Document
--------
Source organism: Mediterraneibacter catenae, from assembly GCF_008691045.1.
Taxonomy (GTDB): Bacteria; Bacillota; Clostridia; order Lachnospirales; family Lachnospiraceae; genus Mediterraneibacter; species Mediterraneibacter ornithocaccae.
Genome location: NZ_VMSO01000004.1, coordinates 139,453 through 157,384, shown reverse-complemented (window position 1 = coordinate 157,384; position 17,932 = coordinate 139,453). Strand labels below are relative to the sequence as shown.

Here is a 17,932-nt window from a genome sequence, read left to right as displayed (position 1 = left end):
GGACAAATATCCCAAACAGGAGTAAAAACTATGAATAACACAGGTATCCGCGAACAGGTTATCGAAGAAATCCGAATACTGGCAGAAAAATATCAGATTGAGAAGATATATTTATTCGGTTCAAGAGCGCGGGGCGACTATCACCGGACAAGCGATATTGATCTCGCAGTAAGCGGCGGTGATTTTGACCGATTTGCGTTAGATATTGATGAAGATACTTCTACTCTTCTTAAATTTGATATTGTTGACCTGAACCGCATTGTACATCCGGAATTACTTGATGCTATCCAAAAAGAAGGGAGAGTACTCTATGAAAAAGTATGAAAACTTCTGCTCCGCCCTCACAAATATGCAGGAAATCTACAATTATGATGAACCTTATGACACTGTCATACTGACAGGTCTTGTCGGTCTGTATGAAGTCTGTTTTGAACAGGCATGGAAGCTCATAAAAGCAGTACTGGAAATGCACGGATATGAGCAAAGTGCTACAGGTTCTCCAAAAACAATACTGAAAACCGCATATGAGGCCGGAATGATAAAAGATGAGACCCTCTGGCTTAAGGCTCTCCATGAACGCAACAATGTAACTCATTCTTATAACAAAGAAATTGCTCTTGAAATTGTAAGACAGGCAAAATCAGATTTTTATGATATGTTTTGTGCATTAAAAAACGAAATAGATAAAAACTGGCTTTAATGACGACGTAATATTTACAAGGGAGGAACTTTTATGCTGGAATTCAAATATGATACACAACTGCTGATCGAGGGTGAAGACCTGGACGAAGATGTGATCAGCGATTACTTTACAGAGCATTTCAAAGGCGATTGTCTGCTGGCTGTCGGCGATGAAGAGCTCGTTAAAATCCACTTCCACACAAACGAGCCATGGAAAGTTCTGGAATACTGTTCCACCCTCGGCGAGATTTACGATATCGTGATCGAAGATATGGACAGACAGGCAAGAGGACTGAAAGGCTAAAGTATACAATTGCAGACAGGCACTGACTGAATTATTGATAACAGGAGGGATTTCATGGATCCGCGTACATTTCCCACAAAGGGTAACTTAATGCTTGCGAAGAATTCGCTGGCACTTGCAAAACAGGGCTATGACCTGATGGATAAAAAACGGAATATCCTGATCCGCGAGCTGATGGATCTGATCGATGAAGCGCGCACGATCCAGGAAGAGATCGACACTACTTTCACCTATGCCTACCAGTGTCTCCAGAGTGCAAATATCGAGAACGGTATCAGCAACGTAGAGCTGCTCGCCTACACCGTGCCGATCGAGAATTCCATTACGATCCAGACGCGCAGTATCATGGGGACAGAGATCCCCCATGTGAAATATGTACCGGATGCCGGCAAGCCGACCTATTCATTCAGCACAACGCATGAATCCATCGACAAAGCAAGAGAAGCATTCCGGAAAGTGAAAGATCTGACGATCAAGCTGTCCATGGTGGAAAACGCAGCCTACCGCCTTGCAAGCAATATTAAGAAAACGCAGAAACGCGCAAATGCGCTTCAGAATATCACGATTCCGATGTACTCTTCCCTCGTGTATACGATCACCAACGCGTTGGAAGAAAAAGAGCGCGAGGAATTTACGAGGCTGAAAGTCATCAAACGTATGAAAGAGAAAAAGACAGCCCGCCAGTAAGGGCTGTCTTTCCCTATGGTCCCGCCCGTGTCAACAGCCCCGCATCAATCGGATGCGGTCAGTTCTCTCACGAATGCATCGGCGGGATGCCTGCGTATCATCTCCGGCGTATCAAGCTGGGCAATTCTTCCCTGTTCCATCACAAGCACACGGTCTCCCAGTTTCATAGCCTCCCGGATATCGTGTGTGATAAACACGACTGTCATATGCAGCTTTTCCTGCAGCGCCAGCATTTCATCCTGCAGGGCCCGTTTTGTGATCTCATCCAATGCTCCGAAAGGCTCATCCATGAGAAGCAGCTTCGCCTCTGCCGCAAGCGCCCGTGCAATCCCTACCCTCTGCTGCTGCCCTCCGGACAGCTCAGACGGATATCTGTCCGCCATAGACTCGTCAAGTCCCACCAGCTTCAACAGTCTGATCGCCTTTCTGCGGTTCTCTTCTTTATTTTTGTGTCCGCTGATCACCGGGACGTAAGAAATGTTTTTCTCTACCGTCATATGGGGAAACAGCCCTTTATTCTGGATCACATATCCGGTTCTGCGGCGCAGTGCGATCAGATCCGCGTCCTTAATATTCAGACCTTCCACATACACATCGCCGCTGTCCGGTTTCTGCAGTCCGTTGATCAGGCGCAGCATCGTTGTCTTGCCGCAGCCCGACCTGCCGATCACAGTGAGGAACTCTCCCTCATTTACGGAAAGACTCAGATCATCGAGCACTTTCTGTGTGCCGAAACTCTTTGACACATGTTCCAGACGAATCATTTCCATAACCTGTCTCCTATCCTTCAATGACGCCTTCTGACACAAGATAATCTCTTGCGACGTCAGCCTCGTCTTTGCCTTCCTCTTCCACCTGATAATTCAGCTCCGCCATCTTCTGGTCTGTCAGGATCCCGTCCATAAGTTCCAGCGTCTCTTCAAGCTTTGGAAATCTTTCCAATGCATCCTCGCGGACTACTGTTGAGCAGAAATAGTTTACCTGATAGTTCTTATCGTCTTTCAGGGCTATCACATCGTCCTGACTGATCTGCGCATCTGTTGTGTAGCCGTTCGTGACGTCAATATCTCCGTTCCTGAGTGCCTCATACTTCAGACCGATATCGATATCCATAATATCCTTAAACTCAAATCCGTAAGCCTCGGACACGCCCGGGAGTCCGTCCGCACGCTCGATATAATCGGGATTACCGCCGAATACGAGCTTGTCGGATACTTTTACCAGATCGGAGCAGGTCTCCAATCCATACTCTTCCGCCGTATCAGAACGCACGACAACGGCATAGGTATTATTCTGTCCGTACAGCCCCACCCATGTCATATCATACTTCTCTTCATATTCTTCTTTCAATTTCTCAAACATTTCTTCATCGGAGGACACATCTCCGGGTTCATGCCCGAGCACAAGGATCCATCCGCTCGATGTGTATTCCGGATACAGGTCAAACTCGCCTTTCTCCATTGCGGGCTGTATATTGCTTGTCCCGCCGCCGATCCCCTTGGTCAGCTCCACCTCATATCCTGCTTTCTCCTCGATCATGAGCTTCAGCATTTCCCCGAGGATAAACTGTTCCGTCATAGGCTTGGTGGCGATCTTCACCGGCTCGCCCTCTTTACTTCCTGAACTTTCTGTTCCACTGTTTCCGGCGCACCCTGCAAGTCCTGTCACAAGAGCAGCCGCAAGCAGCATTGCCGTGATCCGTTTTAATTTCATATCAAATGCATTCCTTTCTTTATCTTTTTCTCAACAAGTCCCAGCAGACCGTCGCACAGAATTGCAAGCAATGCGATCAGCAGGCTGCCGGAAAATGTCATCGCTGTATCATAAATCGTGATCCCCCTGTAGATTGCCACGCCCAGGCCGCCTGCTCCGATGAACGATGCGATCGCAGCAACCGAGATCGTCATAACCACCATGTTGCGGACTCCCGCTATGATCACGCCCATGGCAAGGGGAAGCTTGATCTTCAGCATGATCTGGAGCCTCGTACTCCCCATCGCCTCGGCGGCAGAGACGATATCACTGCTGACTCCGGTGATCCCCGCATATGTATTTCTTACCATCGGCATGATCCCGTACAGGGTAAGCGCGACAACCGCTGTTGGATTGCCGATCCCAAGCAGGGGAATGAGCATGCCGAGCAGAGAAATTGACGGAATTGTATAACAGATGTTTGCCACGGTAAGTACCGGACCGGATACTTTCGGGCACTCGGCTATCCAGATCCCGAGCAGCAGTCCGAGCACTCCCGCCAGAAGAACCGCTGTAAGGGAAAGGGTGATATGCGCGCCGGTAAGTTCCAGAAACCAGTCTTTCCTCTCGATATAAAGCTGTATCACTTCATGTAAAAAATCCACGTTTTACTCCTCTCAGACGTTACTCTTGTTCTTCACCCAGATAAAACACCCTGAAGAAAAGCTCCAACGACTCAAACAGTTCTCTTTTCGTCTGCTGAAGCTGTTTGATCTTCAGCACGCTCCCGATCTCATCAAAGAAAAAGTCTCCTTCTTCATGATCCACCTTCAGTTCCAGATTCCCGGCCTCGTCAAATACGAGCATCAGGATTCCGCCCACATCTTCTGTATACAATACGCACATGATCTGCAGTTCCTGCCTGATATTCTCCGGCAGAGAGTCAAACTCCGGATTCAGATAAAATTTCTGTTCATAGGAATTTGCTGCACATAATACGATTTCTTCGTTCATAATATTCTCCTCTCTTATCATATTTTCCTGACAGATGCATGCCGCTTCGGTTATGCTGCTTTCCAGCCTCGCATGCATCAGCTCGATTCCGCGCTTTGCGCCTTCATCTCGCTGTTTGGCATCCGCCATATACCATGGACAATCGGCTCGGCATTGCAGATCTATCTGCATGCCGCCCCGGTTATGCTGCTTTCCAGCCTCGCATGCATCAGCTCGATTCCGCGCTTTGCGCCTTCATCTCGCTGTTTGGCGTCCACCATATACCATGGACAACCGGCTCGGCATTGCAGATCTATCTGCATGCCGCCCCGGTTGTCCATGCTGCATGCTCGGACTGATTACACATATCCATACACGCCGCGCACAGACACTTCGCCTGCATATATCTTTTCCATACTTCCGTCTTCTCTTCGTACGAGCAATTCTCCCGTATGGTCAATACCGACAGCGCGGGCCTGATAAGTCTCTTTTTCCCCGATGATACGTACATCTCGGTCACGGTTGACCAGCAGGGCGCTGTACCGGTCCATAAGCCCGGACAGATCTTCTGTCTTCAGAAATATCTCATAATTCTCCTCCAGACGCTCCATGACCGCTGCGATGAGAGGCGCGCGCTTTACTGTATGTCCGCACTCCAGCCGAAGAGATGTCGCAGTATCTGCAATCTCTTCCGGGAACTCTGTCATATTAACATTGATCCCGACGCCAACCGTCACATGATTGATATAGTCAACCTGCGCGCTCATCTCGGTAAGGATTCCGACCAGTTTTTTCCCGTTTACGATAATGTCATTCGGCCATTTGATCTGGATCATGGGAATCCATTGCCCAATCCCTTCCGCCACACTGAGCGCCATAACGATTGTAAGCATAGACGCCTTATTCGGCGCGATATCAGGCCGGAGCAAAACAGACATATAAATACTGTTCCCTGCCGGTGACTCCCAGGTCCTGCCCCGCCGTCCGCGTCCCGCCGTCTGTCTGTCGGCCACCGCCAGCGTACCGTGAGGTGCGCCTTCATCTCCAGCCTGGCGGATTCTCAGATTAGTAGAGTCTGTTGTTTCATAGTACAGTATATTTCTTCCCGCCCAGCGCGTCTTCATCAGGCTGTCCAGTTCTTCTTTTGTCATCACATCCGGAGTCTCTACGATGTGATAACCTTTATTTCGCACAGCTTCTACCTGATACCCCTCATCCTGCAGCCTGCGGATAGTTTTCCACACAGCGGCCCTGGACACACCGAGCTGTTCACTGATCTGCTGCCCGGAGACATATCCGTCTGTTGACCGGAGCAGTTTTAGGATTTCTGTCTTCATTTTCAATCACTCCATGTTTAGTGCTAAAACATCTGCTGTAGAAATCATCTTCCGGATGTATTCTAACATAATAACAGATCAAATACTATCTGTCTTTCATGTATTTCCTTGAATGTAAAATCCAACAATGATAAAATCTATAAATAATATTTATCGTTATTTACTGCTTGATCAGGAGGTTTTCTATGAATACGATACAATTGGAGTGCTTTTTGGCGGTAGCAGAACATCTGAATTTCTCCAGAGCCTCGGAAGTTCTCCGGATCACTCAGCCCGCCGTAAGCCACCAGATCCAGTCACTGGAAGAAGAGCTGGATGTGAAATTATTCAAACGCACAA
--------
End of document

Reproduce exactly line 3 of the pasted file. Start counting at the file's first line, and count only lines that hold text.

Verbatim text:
Genome location: NZ_VMSO01000004.1, coordinates 139,453 through 157,384, shown reverse-complemented (window position 1 = coordinate 157,384; position 17,932 = coordinate 139,453). Strand labels below are relative to the sequence as shown.